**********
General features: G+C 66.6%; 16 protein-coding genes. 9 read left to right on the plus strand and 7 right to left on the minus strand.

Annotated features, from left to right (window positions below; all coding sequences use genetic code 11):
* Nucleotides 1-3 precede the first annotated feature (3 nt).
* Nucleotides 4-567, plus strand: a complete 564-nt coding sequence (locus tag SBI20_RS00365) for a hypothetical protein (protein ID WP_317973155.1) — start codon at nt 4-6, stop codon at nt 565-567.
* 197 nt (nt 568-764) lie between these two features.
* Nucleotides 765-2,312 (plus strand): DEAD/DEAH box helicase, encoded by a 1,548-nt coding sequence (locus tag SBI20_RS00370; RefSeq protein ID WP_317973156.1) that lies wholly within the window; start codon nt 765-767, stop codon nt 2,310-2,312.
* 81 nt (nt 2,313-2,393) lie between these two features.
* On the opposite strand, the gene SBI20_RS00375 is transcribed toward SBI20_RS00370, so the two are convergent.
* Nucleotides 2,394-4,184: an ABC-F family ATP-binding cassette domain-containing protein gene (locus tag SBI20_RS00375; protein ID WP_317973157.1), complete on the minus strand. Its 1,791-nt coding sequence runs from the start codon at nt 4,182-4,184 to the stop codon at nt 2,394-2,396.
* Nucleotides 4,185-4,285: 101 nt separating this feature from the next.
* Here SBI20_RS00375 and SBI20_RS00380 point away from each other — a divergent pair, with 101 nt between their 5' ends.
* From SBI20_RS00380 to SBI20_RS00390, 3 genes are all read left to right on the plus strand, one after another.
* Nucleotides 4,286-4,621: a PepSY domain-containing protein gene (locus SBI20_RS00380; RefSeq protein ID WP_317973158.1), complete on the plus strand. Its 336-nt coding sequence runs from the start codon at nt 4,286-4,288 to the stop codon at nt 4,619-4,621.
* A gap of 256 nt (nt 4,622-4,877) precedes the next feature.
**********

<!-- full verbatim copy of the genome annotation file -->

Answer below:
General features: G+C 66.6%; 16 protein-coding genes. 9 read left to right on the plus strand and 7 right to left on the minus strand.

Annotated features, from left to right (window positions below; all coding sequences use genetic code 11):
* Nucleotides 1-3 precede the first annotated feature (3 nt).
* Nucleotides 4-567, plus strand: a complete 564-nt coding sequence (locus tag SBI20_RS00365) for a hypothetical protein (protein ID WP_317973155.1) — start codon at nt 4-6, stop codon at nt 565-567.
* 197 nt (nt 568-764) lie between these two features.
* Nucleotides 765-2,312 (plus strand): DEAD/DEAH box helicase, encoded by a 1,548-nt coding sequence (locus tag SBI20_RS00370; RefSeq protein ID WP_317973156.1) that lies wholly within the window; start codon nt 765-767, stop codon nt 2,310-2,312.
* 81 nt (nt 2,313-2,393) lie between these two features.
* On the opposite strand, the gene SBI20_RS00375 is transcribed toward SBI20_RS00370, so the two are convergent.
* Nucleotides 2,394-4,184: an ABC-F family ATP-binding cassette domain-containing protein gene (locus tag SBI20_RS00375; protein ID WP_317973157.1), complete on the minus strand. Its 1,791-nt coding sequence runs from the start codon at nt 4,182-4,184 to the stop codon at nt 2,394-2,396.
* Nucleotides 4,185-4,285: 101 nt separating this feature from the next.
* Here SBI20_RS00375 and SBI20_RS00380 point away from each other — a divergent pair, with 101 nt between their 5' ends.
* From SBI20_RS00380 to SBI20_RS00390, 3 genes are all read left to right on the plus strand, one after another.
* Nucleotides 4,286-4,621: a PepSY domain-containing protein gene (locus SBI20_RS00380; RefSeq protein ID WP_317973158.1), complete on the plus strand. Its 336-nt coding sequence runs from the start codon at nt 4,286-4,288 to the stop codon at nt 4,619-4,621.
* A gap of 256 nt (nt 4,622-4,877) precedes the next feature.